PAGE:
Welcome to LinuxQuestions.org, a friendly and active Linux Community.
You are currently viewing LQ as a guest. By joining our community you will have the ability to post topics, receive our newsletter, use the advanced search, subscribe to threads and access many other special features. Registration is quick, simple and absolutely free. Join our community today!
Note that registered members see fewer ads, and ContentLink is completely disabled once you log in.
If you have any problems with the registration process or your account login, please contact us. If you need to reset your password, click here.
Having a problem logging in? Please visit this page to clear all LQ-related cookies.
Get a virtual cloud desktop with the Linux distro that you want in less than five minutes with Shells! With over 10 pre-installed distros to choose from, the worry-free installation life is here! Whether you are a digital nomad or just looking for flexibility, Shells can put your Linux machine on the device that you want to use.
Exclusive for LQ members, get up to 45% off per month. Click here for more info.
By jeremy at 2006-06-29 14:10
Features - LAMP Post
Written by Jeremy Garcia
As the LinuxQuestions.org (http://www.linuxquestions.org/) web site continues to grow, good performance remains vitally important. The August 2004 “Tech Support” demonstrated a couple of ways to optimize the Apache HTTP Server. The next few columns examine ways to enhance the performance of PHP applications.
It’s estimated that PHP, a recursive acronym that stands for PHP: Hypertext Preprocessor, is currently in use on tens of millions of domains. Moreover, PHP is becoming increasingly capable with each release of the language, and is now considered a viable option for enterprise applications. Companies like IBM, Oracle, and Yahoo! now support PHP in a major way.
PHP performance is a topic you’ll find widely discussed on the Internet. In addition to Google, http://talks.php.net/ is a great place to look for information on language-specific tweaks, such as disabling register_globals and building the interpreter properly. Here, let’s focus on application-specific tweaks and system-wide enhancements that boost performance.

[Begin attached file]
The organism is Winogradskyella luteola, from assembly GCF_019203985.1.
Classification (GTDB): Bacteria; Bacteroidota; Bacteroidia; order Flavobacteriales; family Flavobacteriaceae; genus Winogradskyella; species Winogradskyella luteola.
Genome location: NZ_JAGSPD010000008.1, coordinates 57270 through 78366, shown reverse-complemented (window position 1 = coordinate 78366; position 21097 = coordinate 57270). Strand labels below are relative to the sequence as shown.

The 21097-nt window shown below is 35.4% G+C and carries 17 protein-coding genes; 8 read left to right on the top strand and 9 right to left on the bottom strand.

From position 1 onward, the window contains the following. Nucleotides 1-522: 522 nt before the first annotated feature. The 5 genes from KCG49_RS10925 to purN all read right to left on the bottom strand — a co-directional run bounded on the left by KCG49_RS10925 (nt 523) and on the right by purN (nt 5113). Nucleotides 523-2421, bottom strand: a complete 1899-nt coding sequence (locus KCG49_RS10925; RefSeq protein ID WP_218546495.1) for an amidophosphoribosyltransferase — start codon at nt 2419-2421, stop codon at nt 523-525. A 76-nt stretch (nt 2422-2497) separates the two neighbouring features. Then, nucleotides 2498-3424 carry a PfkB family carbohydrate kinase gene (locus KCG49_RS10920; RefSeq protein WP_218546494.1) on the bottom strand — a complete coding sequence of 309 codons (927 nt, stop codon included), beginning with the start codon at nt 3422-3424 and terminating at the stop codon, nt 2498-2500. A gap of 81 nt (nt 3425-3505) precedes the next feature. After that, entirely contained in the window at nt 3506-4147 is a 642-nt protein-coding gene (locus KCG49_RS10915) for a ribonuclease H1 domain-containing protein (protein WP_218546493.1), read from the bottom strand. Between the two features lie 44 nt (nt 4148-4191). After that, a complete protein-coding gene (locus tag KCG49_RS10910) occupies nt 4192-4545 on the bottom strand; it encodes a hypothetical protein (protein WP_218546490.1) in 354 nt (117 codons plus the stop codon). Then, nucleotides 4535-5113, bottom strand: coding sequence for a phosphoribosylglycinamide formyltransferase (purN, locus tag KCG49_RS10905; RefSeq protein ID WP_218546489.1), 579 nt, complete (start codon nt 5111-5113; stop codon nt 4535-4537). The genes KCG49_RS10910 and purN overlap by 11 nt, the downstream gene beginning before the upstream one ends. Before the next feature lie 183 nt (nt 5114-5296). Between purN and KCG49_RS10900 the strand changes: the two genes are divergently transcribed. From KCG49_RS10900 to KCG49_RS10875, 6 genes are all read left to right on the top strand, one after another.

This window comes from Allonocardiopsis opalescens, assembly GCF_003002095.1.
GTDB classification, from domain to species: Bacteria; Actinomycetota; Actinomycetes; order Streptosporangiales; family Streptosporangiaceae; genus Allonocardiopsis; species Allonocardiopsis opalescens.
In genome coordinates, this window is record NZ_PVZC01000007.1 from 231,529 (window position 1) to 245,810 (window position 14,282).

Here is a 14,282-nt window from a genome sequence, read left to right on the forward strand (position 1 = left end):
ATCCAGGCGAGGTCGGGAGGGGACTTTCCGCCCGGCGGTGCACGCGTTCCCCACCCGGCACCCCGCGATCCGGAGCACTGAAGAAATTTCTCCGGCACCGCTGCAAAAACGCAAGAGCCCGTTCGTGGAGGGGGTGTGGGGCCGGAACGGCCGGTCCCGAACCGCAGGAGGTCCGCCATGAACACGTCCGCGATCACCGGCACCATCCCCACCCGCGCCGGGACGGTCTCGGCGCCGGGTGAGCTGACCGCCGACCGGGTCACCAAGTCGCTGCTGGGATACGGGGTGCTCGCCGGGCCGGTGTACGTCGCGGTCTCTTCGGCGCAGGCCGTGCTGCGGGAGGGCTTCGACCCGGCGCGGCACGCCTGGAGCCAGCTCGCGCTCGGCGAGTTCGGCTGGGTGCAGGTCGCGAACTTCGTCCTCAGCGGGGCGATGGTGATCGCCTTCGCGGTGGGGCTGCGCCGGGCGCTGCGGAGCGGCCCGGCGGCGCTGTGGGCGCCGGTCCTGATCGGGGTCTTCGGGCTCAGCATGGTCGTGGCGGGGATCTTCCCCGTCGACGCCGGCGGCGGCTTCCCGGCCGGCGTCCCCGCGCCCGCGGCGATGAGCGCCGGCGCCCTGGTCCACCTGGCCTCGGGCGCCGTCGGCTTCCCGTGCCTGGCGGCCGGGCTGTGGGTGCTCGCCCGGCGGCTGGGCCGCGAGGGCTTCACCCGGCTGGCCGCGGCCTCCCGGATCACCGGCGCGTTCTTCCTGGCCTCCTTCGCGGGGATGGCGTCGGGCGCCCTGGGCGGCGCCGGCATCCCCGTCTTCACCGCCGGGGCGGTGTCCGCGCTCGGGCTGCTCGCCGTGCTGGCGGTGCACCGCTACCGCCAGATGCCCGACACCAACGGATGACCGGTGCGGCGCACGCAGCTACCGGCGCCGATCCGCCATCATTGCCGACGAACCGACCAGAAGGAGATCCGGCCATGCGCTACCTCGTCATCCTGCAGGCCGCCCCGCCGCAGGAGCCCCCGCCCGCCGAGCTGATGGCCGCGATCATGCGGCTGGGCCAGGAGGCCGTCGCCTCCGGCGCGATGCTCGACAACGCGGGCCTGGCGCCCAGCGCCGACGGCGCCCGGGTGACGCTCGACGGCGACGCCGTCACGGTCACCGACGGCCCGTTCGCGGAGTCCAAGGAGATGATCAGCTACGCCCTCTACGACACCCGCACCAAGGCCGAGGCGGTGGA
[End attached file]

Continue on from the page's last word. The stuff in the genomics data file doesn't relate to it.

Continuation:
memcached is a high-performance memory object caching system intended to speed up dynamic web applications by alleviating database load. Available under the BSD license, memcached was originally written by Brad Fitzpatrick for LiveJournal and is available for download from http://www.danga.com/memcached/. memcached is meant to work in concert with something like the MySQL query cache, not replace it. The two implementations excel at vastly different things: memcached is an object cache, while MySQL provides a query cache.
As you may have guessed, memcached is extremely fast. It uses libevent, which provides a mechanism to execute a callback function when a specific event occurs on a file descriptor, to scale to any number of open connections. On a modern Linux system memcached utilizes epoll, is completely non-blocking for network I/O, ensures memory never gets fragmented, and uses its own slab allocator and hash table to achieve 0(1) virtual memory allocation.
Before installing memcached, download and install libevent (the latest version is available from http://www.monkey.org/~provos/libevent/) with the usual ./configure&&make&&make install sequence. Then download and unpack the memcached tarball, running ./configure&&make&&sudo make install to install memcached, too.
With memcached installed, start it using the following syntax:
This starts memcached as a daemon (–d) on the IP address and port specified with –l and –p, respectively, running as the user nobody (–u), allocating 32 MB for object storage (–m). You should adjust the amount of storage to suit your needs; many memcached installs run with 4 GB. Once you’re comfortable with your startup options, add the appropriate command to your startup scripts.
With memcached installed and running, it’s time to get PHP talking to the object cache. While multiple PHP API’s exists, the one in the PECL repository is recommended. If you’re running a newer version of PHP, installation is as simple as:
# pecl install memcache
If you are still running PHP4, you may need to use pear to perform the install instead of pecl. Or, if you’re more comfortable with a manual install, head over to http://pecl.php.net/package/memcache and download the extension from there.
If you’ve made it this far, you now have the full suite of PHP memcache functions at your fingertips. You can review those functions at http://us3.php.net/memcache. The latest version of the memcache PHP extension supports some advanced features, including distribution over multiple servers with loadbalancing and failover, automatic compression, and an extended statistics function.
Unfortunately, this is as far as general instructions can take you. From here, you need to profile your application, see what data it makes sense to cache, and then use the API to do so. Depending on your application, this can range from a trivial task to a major undertaking. The good news is that much of the complicated logic is abstracted away for you, so you can focus on the needs of your specific application. When utilized properly, memcached can make an astounding difference, and it’s well worth the initial work to get setup if you are experiencing any amount of strain on your database servers.
Fully optimizing your entire LAMP stack is no easy task, and proper optimization requires you to look at each component in detail. There is no panacea, and memcached is just one piece of the puzzle, albeit a piece that has worked extremely well for sites such as Slashdot, LinuxQuestions.org, and Wikipedia.
Next month’s column looks again at PHP optimization. Coming up, we’ll explore the installation of a PHP opcode cache.